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Long IslandColumnistsJoye Brown

In Nassau corruption cases, the witness list begins to take shape

The federal corruption trial of former Nassau County Executive Edward Mangano, his wife, Linda, and former Oyster Bay Supervisor John Venditto is slated to start March 12.

Nassau County Executive Edward Mangano surrenders with his

Nassau County Executive Edward Mangano surrenders with his wife, Linda, at FBI headquarters on Oct. 20, 2016, in Melville. Photo Credit: Howard Schnapp

The federal corruption trial of former Nassau County Executive Edward Mangano, former Oyster Bay Supervisor John Venditto and Mangano’s spouse, Linda Mangano, isn’t slated to begin until next month.

But a cache of recently unsealed court documents offers some insight into the government’s case against the trio — and, perhaps, witnesses who could appear in court.

Other court papers filed by attorneys for Mangano, his spouse and Venditto — all of whom have pleaded not guilty — offer a glimpse, too, into what is shaping up as a vigorous defense.

According to documents unsealed recently, Frederick Mei, who resigned as a deputy Oyster Bay Town attorney on Aug. 31, 2015, secretly pleaded guilty to a charge of honest services fraud.

Court documents detailed Mei’s statements that he received “bribes and kickbacks” for helping secure town loan guarantees for an unnamed concessionaire. The documents also referred to a cooperation agreement between Mei and federal officials.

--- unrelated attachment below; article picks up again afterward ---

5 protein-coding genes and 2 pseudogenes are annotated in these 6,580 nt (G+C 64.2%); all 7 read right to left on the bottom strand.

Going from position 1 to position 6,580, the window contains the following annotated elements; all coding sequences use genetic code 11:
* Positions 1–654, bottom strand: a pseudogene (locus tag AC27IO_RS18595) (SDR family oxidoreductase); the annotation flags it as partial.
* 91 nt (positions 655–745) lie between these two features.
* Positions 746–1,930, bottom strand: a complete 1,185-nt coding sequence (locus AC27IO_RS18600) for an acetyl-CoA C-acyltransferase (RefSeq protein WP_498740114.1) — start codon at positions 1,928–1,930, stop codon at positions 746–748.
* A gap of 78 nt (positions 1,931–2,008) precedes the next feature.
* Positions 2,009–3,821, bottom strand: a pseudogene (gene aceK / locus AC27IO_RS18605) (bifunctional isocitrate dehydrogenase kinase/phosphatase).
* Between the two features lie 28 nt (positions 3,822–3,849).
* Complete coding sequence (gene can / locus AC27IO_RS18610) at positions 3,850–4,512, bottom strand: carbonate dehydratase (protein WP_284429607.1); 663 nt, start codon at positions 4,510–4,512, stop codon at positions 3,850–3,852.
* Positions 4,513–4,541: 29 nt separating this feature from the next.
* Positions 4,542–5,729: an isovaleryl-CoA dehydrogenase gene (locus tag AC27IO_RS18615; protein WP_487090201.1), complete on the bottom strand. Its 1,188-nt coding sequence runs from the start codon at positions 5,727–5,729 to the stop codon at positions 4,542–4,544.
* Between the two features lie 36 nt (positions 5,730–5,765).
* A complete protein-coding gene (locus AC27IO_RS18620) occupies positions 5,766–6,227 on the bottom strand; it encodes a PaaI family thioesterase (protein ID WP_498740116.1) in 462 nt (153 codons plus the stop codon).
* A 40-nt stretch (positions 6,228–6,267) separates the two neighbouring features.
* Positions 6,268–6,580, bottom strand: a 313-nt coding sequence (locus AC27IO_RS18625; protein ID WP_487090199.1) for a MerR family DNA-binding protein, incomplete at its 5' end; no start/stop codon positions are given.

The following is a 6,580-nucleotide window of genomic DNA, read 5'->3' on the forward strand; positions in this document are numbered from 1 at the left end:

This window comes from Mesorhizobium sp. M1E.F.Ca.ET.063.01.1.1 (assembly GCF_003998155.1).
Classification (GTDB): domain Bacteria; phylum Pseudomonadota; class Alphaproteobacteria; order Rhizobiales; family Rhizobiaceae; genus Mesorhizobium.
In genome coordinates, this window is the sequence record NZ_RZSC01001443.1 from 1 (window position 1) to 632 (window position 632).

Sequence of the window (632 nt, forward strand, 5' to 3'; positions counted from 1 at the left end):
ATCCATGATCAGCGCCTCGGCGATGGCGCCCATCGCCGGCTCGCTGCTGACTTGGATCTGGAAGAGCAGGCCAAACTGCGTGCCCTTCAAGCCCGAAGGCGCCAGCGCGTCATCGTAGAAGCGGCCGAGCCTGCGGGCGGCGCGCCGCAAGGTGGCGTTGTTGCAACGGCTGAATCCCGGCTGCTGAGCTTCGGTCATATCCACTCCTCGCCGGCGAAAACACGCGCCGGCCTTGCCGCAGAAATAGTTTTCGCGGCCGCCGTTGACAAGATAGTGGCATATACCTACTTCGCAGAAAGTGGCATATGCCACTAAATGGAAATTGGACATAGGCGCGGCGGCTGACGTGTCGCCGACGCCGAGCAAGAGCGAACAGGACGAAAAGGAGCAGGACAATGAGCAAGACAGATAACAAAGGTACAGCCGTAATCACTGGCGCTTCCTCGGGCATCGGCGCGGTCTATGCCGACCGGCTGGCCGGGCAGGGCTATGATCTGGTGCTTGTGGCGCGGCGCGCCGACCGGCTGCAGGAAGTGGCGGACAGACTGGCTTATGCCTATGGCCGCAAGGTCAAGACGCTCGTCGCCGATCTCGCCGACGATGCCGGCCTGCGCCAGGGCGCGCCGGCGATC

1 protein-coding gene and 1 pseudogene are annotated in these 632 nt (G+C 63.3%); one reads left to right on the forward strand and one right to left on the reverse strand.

In addition to Mei, another possible witness is Harendra Singh, a former town concessionaire.

As it turns out, Singh also has a cooperation agreement — the details of which, like Mei’s, were not included in court papers — with federal prosecutors.

Singh, a longtime friend of the Manganos, entered a secret guilty plea to bribing Mangano, Venditto and an unnamed New York City official at the U.S. District Courthouse in Central Islip on Oct. 17, 2016 — one year, one month and 11 days after Mei.

During the proceedings, according to court documents, Singh told a federal magistrate that, among other things, he provided a job to Linda Mangano “at the request of Ed Mangano and my purpose in hiring her was to influence Ed.”

Meanwhile, a Newsday report by Celeste Hadrick about a Democrat-connected law firm’s work on transactions in Oyster Bay that led to some of the allegations against Mangano and Venditto cited court papers noting that federal prosecutors were expected to call the Harris Beach law firm of Uniondale and partner William Garry as witnesses.

Neither the law firm nor Garry has been charged with any wrongdoing.

Even as the government’s case begins shaping up in public view, so too is the likely path of the defense.

Attorneys for Edward Mangano and Venditto, in statements to Newsday, called into question Singh’s honesty and motivation in pleading guilty to paying bribes to the two defendants.

In his separate proceeding, Mei also told the magistrate he had accepted bribes from a concessionaire, who later was identified as Singh.

“The release of Singh’s plea confirms what we all knew — a man who faces decades in prison for his own vast and hidden criminality struck a cooperation deal . . . in a desperate effort to save himself,” said Mangano’s attorney, Kevin Keating of Garden City.

In his statement, Venditto’s attorney, Marc Agnifilo, slammed Singh as well.

“The world will see that Singh indeed had a connection to Oyster Bay, but that it wasn’t John Venditto,” Agnifilo said. “My advice to every one is to pay close attention to the trial. ”

Which is slated to begin March 12.

Edward Mangano has been charged with conspiracy, bribery, wire fraud and extortion.

Linda Mangano has been charged with making false statements, conspiracy, extortion and obstruction of justice.

Venditto is facing charges of conspiracy, bribery, securities fraud, wire fraud and obstruction of justice.

All have pleaded not guilty.

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